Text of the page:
Legal Eagles (1986)
|Year Of Production||1986|
|RSDL / Flipper||RSDL (58:15)||Cast & Crew|
|Region Coding||2,4||Directed By||Ivan Reitman|
Sony Pictures Home Entertain
|Pan & Scan/Full Frame||None||
English Dolby Digital 2.0 (192Kb/s)
German Dolby Digital 2.0 (192Kb/s)
French Dolby Digital 2.0 (192Kb/s)
Italian Dolby Digital 2.0 (192Kb/s)
Spanish Dolby Digital 2.0 (192Kb/s)
|Widescreen Aspect Ratio||2.20:1|
|Video Format||576i (PAL)|
|Original Aspect Ratio||2.35:1||Miscellaneous|
|Annoying Product Placement||No|
|Action In or After Credits||Yes, snippets during end credits|
Unfortunately, Legal Eagles doesn't quite seem to know what type of movie it is and tries to be too many things at once. Some may refer to it as a thriller, others a courtroom drama, others a romantic comedy. Sure, it has elements of all those - in particular the try-hard romantic banter between Redford and Winger harks back to the Hepburn/Tracy era, but it is a weak effort really. It simply doesn't do one thing well enough to classify it into one particular genre.
Presented in an aspect of 2.20:1, this is different from the original aspect ratio of 2.35:1. It is unfortunately not 16x9 enhanced.
Sharpness varies greatly. It ranges from a glowing softness around each character to a nice level of sharpness which then exposes all of the aliasing problems. The soft images certainly dominate and make this look like a second-rate VHS transfer. Shadow detail is also a big problem. With a reasonable amount of the film occurring in darkness (at least I think it was supposed to be dark), character's faces had a habit of disappearing at times. I actually forgot to look for low level noise (I was having much more fun with the other stuff!). There is plenty of grain present, though it is only noticeable on the backgrounds and doesn't distract from the picture overall (the other problems overshadow it anyway).
There were no apparent MPEG artefacts. There was a huge moiré effect on the zoomed-in TV screen at 4:50.
Aliasing is rife. I normally jot down the more severe cases and note the times they occur. I gave up at the eleven minute mark when I had no fewer than ten examples. Without boring you too much, aliasing occurs on almost every venetian blind in every office/house (there are lots of them - they were popular in the 80s), on almost everything that Robert Redford wears (striped shirts and plaid jackets do not go together well - especially when they are shimmering as if he is plugged into a power point), the odd car grille, edges of desks, edges of benches in the courtroom...you get the idea. Film artefacts were also in plague proportions. The usual mix of white blobs, scratches, what looked like an object on the lens of the camera at 49:13 and a very strange white glow on the bottom of the frame at 54:22-54:34 contributed to the mirth.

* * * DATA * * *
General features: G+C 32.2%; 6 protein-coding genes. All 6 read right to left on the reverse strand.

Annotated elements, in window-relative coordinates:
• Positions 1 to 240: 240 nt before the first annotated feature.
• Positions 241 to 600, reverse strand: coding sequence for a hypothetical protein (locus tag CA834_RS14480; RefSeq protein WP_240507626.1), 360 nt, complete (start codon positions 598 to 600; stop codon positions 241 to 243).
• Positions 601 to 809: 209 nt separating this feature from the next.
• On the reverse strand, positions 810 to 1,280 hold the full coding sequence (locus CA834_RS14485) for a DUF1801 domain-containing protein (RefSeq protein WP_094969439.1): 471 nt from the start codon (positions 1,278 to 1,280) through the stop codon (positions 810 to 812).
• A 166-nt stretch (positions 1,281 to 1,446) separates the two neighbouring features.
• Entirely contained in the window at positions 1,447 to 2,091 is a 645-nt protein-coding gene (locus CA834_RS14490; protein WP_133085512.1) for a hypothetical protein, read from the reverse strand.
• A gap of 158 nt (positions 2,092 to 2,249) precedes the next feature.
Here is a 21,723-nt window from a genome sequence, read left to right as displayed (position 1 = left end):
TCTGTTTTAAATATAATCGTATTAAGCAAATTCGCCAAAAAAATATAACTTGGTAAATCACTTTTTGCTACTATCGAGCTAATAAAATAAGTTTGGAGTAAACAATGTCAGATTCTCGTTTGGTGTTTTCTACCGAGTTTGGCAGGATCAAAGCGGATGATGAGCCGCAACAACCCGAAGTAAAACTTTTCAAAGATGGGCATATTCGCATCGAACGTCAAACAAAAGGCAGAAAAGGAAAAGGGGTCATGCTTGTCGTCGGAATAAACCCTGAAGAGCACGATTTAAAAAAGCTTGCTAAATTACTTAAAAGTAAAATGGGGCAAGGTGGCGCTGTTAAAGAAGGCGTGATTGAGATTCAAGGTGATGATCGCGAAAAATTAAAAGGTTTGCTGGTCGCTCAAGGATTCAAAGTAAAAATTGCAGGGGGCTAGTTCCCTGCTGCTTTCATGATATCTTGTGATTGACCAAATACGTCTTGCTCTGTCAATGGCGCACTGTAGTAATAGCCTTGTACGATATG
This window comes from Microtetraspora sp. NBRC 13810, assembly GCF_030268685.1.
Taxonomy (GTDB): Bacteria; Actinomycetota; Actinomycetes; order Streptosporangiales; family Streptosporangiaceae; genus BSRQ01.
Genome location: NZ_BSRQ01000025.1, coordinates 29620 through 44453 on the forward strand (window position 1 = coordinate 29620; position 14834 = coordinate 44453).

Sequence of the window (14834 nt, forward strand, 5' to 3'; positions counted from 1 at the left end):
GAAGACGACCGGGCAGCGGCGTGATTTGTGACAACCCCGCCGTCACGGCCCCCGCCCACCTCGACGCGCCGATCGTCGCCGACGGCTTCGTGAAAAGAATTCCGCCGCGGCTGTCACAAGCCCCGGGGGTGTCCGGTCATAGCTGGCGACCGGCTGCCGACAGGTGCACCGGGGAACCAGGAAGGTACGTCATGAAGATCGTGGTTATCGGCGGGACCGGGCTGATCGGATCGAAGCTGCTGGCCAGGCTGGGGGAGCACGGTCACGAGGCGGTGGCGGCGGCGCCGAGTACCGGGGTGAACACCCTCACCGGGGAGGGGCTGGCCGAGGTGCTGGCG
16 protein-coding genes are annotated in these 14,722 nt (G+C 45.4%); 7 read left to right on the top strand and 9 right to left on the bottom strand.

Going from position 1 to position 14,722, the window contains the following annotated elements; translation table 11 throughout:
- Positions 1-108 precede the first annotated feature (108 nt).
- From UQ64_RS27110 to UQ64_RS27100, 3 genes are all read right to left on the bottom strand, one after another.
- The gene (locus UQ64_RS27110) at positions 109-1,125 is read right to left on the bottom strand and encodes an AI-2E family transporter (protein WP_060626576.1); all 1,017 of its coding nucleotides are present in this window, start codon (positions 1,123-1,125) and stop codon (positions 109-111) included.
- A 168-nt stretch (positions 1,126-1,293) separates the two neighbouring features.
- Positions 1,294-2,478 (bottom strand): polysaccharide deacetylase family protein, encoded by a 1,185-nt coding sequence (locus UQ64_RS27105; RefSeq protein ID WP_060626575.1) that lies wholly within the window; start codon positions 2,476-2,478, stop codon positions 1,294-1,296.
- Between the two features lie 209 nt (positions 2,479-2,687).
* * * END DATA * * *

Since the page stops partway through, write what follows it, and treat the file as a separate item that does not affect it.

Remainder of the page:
Colours aren't too bad. A lot of browns, beiges, tans, off-whites, and more browns (the usual 80s palette) dominate, so there is little chance for colour bleeding or oversaturation. Skins tones look natural (if Robert Redford's skin could ever be called natural). The flamboyant artwork is nicely rendered with a myriad of colours present. So too are the supposedly real Picassos and other priceless works of art used in the film.
Numerous subtitle tracks are on offer. The English were the only ones I viewed and they appeared to have no problems.
This is an RSDL formatted disc with the layer change occurring at 58:15. Daryl Hannah's character has just knocked on Robert Redford's door and he pauses noticeably before letting her in. Not the best placement, but it is not overly disruptive.
There are five Dolby Digital 2.0 tracks present, with the surround-encoding flag embedded. These are German, French, Italian, Spanish, and of course English. I listened to the English track and verified the presence of the others.
Dialogue is usually crisp and clear and dominates through the centre channel. There are no apparent audio sync problems.
The musical score is by Elmer Bernstein (who has worked with director Ivan Reitman on several of his films), and it is probably the highlight of the movie. Upbeat and funky, it captures the bantering relationship between Logan and Kelly and the quirkiness of the New York art scene quite nicely. It does become a little monotonous towards the end. The song Love Touch by Rod Stewart is the "Hit Single" that is proudly trumpeted on the cover slick. This song (I don't remember it being a hit!) is featured during the end credits.
There is no surround channel use. Likewise for the subwoofer.
|Surround Channel Use|
NOTE: To view non-R4 releases, your equipment needs to be multi-zone compatible and usually also NTSC compatible.
|DVD||Toshiba 1200, using S-Video output|
|Display||Loewe Calida (84cm). Calibrated with Video Essentials. This display device is 16x9 capable.|
|Audio Decoder||Built in to amplifier/receiver. Calibrated with Video Essentials.|
|Speakers||Front - B&W 602S2, Centre - B&W CC6S2, Rear - B&W 601S2, Sub - Energy E:xl S10|